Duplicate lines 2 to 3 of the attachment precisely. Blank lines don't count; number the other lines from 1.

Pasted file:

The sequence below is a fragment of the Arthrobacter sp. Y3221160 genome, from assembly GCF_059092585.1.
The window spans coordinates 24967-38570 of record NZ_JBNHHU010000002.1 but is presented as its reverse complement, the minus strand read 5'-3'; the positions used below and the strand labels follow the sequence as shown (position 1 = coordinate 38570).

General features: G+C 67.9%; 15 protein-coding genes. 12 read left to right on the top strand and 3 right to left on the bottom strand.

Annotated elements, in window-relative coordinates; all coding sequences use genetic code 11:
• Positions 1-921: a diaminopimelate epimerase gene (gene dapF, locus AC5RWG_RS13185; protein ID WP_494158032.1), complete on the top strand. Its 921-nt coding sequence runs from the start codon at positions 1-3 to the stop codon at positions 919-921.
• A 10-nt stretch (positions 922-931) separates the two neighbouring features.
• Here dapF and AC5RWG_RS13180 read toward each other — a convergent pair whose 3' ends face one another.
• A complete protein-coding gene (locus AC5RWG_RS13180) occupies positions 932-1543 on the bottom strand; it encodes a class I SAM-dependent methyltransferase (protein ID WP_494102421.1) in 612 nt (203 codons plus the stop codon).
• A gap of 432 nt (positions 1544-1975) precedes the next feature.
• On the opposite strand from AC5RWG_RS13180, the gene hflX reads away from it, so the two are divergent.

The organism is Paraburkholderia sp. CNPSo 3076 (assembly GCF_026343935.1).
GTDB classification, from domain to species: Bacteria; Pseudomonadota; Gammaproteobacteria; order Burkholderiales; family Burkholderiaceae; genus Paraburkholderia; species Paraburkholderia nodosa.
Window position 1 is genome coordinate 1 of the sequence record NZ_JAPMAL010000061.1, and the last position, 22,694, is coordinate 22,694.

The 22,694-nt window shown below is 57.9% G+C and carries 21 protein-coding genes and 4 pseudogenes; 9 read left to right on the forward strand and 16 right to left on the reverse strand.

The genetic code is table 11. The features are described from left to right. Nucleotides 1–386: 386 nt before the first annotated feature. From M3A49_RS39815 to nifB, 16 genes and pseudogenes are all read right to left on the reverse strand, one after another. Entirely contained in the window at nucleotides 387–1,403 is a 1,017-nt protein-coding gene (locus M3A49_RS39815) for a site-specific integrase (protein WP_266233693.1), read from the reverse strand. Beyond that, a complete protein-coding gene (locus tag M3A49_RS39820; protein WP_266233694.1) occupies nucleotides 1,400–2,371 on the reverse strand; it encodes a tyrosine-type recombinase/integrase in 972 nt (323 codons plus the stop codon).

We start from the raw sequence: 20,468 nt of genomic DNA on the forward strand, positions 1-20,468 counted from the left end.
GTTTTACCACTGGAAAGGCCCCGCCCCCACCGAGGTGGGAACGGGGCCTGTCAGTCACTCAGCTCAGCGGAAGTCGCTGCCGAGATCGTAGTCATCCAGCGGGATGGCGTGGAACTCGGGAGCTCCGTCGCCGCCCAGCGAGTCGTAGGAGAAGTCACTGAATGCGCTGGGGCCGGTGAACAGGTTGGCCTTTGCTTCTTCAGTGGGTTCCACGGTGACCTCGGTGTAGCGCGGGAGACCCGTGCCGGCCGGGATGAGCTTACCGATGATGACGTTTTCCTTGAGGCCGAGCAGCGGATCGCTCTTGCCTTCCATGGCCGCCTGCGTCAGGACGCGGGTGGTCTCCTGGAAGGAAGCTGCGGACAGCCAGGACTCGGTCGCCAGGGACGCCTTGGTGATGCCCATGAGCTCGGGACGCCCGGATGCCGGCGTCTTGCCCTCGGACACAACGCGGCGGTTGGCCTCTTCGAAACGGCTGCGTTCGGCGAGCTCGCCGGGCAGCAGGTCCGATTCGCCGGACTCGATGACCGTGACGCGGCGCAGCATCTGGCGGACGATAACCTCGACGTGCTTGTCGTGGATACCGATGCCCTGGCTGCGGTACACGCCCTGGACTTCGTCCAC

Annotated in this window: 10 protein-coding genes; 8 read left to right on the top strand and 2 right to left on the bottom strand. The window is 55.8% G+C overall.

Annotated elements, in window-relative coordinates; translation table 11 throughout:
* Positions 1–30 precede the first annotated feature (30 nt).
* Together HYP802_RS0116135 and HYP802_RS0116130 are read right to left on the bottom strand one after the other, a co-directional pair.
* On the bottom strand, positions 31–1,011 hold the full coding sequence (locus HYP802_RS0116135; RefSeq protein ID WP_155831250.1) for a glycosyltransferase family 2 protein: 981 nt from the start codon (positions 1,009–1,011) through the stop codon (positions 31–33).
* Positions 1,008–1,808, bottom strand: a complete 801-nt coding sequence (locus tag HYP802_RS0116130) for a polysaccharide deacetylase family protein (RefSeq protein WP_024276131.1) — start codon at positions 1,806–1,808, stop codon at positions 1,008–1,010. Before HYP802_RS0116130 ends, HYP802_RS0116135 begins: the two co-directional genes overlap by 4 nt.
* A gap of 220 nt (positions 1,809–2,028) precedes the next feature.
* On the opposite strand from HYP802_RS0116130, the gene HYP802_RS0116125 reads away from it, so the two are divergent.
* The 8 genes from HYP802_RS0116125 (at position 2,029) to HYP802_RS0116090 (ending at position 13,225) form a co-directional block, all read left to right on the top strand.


The window spans coordinates 24967-38570 of record NZ_JBNHHU010000002.1 but is presented as its reverse complement, the minus strand read 5'-3'; the positions used below and the strand labels follow the sequence as shown (position 1 = coordinate 38570).

General features: G+C 67.9%; 15 protein-coding genes. 12 read left to right on the top strand and 3 right to left on the bottom strand.